With the Players Championship being the tour’s flagship event, his offerings will take center stage along with the action.
“One of the main things I started working on is making sure the Players Championship is one of the best dining experiences in the area,” Azhar said. “The last few years, we’ve been working on innovating the Players dining concept as well.”
During Players week, Azhar will have his hands full overseeing the offerings to the 144 competing players as well as their families and guest visiting TPC Sawgrass seeking a unique Players Club experience. Azhar says that those dining in can expect to enjoy a nutritious meal that doesn’t compromise great taste. That task is achieved from the sourcing of the ingredients.
“Our meat, fish, eggs, and produce are all locally sourced,” he says. “If I’m not able to source locally, then it’s all grass-fed or organic. All the fish is wild caught because they have a higher level of fatty omega-3 acids and that’s important for anti-inflammatory properties with athletes. Our eggs are from pastured hens because that boosts nutrient density, and all of our fruits and vegetables are organic and grown locally.”
What’s on the Menu?
Born and raised in India, Azhar has also worked in various regions of the world and the menus across the TPC network draw direct inspiration from his culinary journey. Some of his favorites on the menu are the TPC Pretzel with housemate queso, the butter chicken with papaya chutney yogurt raita, the Tinga nachos, and the superfood bowl that includes a poached egg, crispy brown rice, kale pesto, and the option to add the protein of choice.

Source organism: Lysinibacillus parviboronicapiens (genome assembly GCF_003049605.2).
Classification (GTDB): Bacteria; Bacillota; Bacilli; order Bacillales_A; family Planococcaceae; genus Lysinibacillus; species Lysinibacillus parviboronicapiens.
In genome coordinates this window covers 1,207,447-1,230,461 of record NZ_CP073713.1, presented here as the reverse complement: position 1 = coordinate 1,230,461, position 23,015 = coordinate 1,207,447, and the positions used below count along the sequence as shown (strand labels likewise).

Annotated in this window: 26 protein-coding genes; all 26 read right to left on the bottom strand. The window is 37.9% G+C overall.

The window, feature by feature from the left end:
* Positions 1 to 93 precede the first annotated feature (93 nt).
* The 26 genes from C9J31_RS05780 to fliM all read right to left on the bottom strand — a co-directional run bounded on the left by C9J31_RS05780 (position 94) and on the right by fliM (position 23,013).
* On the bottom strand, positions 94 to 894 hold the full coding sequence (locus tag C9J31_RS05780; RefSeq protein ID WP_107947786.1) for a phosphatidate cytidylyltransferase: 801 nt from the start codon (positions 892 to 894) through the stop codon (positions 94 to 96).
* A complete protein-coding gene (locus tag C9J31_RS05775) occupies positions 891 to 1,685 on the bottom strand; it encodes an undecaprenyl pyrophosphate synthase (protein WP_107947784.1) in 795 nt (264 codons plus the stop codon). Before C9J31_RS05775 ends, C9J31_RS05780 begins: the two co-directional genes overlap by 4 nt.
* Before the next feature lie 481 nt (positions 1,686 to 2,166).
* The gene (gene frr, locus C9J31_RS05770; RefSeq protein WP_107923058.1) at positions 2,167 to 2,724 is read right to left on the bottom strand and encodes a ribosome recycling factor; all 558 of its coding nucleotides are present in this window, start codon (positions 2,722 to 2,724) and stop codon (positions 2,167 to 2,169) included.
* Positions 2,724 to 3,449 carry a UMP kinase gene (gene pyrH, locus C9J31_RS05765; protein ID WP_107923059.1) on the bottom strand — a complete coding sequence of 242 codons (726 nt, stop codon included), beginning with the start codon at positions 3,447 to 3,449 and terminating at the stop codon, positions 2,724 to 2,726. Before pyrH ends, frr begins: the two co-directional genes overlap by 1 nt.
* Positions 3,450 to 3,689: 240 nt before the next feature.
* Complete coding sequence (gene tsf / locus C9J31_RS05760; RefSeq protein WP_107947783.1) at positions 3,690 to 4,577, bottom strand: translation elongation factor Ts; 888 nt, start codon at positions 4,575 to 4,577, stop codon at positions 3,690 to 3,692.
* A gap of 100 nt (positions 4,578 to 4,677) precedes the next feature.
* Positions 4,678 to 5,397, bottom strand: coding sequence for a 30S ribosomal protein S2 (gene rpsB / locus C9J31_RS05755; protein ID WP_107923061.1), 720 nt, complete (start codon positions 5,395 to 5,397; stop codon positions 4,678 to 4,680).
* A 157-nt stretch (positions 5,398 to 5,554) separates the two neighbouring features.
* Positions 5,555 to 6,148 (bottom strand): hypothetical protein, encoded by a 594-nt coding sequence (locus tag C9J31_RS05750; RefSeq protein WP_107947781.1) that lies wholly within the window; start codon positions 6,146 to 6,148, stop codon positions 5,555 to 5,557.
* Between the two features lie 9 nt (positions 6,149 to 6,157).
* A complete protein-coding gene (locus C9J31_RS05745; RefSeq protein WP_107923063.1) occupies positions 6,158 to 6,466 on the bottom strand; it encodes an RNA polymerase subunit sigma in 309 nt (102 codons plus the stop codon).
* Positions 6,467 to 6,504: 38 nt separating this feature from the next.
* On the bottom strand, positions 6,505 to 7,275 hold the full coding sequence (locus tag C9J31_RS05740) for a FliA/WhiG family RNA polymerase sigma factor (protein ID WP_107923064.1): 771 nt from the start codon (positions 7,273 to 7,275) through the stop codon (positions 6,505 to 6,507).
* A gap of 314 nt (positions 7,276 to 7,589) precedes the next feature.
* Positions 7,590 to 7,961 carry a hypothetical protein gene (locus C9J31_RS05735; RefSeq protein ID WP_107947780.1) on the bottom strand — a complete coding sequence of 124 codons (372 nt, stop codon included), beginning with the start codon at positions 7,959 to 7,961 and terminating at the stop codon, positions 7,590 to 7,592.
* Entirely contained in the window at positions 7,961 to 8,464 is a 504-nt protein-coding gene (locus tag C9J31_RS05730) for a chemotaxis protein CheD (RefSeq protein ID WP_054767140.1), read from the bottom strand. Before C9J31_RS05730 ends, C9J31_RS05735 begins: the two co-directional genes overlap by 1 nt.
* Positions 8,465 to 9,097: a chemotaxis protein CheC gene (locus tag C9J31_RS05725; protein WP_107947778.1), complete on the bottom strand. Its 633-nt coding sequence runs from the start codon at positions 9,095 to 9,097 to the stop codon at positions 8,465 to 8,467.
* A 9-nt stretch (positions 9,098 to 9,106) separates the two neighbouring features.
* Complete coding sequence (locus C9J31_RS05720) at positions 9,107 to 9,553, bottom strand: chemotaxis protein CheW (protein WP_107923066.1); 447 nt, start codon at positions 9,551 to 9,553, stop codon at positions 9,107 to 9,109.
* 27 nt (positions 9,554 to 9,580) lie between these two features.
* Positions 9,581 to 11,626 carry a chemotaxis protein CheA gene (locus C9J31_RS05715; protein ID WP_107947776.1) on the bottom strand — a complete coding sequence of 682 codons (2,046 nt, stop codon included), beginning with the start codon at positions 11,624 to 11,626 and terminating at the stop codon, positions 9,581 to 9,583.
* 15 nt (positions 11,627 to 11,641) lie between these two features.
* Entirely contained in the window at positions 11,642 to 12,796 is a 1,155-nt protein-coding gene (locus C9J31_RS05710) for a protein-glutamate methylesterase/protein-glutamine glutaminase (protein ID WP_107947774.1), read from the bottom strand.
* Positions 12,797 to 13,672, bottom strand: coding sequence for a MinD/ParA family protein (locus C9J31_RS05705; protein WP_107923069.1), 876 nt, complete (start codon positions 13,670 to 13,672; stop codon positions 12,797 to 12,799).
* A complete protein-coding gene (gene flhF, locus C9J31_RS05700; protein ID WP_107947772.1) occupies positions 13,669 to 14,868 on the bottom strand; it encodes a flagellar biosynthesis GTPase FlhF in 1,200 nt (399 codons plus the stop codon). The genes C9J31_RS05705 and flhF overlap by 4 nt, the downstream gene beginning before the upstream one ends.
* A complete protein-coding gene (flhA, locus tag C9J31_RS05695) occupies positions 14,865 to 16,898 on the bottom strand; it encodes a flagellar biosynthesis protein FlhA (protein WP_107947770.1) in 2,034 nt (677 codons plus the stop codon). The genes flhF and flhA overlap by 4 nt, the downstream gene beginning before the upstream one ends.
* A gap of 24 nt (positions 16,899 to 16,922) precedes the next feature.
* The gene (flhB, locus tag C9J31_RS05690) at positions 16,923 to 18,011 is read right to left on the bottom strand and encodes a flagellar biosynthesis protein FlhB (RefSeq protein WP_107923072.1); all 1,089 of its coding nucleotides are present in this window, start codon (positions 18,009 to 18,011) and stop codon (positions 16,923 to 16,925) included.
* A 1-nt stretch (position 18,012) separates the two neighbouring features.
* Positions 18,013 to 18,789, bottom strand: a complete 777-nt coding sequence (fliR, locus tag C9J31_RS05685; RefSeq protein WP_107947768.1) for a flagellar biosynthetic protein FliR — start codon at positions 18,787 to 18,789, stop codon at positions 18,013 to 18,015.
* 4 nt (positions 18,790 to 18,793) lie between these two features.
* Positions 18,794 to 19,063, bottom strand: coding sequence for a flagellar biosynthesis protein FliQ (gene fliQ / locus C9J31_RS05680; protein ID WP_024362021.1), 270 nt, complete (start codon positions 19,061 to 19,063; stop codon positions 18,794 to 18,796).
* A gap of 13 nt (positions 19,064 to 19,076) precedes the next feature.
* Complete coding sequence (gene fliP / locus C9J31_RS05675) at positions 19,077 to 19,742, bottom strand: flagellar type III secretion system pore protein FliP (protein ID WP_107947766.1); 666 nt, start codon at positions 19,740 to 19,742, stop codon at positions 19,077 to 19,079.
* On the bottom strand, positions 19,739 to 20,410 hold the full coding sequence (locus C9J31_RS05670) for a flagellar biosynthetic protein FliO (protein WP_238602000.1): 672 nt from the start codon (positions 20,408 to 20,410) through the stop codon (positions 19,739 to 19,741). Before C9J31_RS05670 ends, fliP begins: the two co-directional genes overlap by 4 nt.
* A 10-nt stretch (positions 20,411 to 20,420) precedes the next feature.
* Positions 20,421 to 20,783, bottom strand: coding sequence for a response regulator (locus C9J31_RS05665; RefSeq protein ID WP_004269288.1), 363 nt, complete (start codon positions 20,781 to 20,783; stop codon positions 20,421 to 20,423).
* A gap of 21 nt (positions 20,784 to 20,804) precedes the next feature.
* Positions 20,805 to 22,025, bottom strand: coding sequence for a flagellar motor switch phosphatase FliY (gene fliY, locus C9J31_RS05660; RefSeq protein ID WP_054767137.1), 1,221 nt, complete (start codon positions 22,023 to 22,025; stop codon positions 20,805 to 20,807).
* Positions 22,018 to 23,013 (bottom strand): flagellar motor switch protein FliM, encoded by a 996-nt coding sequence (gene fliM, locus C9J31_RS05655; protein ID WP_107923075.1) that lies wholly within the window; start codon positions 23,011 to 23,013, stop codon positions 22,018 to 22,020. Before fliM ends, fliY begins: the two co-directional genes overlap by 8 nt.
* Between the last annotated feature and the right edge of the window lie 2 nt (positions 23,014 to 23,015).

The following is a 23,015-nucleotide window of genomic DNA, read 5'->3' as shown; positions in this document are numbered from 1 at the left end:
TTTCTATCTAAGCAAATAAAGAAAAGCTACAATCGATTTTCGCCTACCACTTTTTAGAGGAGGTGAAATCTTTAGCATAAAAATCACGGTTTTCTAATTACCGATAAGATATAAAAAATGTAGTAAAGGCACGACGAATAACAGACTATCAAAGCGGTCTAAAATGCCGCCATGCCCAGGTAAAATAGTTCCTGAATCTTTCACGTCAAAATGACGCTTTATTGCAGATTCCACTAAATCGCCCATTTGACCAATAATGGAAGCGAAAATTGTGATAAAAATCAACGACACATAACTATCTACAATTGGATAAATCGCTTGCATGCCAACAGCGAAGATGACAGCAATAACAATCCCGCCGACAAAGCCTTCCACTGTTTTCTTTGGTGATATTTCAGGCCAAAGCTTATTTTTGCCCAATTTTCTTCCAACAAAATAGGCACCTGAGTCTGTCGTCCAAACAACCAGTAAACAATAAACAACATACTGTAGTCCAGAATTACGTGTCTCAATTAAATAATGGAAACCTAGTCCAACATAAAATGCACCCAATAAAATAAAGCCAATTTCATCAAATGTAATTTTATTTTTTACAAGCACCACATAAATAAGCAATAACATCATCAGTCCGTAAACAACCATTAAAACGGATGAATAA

The menu changes seasonally to make to utilize the freshest local ingredients. About 30 percent of the offerings remain as they are the best sellers and reasons guest return to dine at the clubhouses. Given the effort and attention on improving the dining for the Players Championship, Azhar knows it will just be an added bonus to this weekend. But he isn’t shy about what he wants from each person who will be dining at TPC Sawgrass this weekend.
“I want them to say this is one of the best meals I ever had and I want to come back to have this meal again,” he says. “You want to hear that often and I want to make sure players and their families say that.”